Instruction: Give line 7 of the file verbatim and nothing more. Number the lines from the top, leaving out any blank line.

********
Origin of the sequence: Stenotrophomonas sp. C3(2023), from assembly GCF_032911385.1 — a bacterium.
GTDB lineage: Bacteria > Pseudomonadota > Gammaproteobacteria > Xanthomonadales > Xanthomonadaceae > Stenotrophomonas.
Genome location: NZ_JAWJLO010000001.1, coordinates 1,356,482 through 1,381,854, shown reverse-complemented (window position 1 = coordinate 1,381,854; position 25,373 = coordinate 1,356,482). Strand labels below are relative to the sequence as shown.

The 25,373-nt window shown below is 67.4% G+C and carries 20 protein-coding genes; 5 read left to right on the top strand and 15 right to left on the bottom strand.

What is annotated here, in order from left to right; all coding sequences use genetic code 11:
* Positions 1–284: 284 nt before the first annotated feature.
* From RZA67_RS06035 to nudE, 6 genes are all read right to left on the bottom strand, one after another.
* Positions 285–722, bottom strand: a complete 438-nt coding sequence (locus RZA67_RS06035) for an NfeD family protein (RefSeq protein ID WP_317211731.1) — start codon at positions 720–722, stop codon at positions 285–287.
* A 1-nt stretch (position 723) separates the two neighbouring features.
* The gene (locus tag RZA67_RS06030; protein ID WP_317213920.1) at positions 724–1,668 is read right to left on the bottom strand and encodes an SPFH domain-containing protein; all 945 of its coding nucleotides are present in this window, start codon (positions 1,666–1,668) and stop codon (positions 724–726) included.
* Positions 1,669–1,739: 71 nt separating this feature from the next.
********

* From RZA67_RS06035 to nudE, 6 genes are all read right to left on the bottom strand, one after another.